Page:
World Bulletin / News Desk
"The agreement pertains to all tribes in the city, including the two warring tribes," the sources, who spoke anonymously due to security concerns, said.
The agreement, the same sources added, calls for a "withdrawal of all military vehicles from the streets of the city" and the "extradition of wanted persons from the two disputant tribes to a neutral third party".
The source declined to identify the "neutral third party" to which the agreement referred.
Last Friday, armed clashes erupted in Zawiya between the local Awlad Saqr and Awlad Hunaysh tribes.
Clashes continued intermittently until the ceasefire agreement was signed Monday evening, local sources based in the city told Anadolu Agency.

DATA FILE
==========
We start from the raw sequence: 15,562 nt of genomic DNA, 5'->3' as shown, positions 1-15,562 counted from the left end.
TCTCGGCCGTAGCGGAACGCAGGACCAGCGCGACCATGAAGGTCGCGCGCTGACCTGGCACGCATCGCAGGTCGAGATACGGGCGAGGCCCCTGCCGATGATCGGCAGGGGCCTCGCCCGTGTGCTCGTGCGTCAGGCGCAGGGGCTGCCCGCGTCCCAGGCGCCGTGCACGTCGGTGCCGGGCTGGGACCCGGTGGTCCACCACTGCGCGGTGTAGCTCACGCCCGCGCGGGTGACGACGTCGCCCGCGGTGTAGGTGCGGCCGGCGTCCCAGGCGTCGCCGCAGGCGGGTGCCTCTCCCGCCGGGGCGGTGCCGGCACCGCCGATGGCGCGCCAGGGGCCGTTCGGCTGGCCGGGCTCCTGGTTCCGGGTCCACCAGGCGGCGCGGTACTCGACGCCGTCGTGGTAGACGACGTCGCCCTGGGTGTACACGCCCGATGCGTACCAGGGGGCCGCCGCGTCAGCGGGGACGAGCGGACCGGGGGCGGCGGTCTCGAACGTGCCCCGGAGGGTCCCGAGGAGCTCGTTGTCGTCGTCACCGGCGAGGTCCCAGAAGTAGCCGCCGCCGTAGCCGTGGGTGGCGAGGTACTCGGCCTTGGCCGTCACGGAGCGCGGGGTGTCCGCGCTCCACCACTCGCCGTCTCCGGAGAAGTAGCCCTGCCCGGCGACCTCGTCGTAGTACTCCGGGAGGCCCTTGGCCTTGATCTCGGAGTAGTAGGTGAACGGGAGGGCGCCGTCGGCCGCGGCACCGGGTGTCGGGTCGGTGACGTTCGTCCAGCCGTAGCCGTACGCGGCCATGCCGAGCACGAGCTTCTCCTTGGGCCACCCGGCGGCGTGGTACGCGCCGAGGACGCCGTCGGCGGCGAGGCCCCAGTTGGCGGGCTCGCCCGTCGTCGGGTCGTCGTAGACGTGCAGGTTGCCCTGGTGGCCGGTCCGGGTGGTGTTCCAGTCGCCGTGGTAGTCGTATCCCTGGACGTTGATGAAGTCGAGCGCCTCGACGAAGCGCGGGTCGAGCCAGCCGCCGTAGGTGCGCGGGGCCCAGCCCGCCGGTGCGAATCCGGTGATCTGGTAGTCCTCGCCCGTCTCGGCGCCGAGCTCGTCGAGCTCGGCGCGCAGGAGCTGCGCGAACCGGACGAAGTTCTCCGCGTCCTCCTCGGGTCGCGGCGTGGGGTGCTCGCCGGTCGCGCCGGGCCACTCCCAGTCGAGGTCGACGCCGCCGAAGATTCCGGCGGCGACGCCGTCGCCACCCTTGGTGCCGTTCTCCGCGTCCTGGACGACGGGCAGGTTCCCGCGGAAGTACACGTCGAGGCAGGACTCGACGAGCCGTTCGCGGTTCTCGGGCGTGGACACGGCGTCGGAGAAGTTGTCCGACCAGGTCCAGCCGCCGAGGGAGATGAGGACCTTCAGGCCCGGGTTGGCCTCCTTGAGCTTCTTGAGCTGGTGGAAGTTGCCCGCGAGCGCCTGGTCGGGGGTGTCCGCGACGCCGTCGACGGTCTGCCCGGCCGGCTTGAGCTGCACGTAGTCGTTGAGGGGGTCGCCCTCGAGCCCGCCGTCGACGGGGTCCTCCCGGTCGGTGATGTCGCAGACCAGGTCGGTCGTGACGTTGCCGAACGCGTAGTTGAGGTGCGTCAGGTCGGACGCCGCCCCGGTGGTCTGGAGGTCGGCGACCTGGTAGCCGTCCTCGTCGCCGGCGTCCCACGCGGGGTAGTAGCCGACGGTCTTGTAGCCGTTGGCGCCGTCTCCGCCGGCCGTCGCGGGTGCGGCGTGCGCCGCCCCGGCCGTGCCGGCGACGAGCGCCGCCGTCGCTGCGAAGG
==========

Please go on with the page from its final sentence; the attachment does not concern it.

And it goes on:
According to these local sources, clashes began after the Awlad Saqr tribe accused members of the Awlad Hunaysh tribe of killing three fellow tribesmen in Zawiya’s Sayyad district.
The same sources asserted that the tribal clashes had featured the use of heavy and medium weapons and had led to the temporary displacement of numerous city residents.
"The clashes were the result of longstanding rivalries [between the two tribes] that finally exploded," Zawiya Mayor Abdul Karim al-Obah told local media earlier.
"In the wake of the clashes, the Libyan Red Crescent recovered the bodies of five armed tribesmen," Red Crescent coordinator Muhannad Karema have said.
In a Monday statement, UN envoy to Libya Martin Kobler voiced concern about the violence in Zawiya, calling on the warring parties to immediately halt all acts of violence.
Libya has been locked in a state of violence and turmoil since 2011, when a bloody popular uprising ended with the ouster and death of longtime strongman Muammar Gaddafi.
The troubled North African country, meanwhile, is reportedly awash with guns. According to some estimates, there are at least 26 million guns in Libya, the population of which now stands at some 6 million.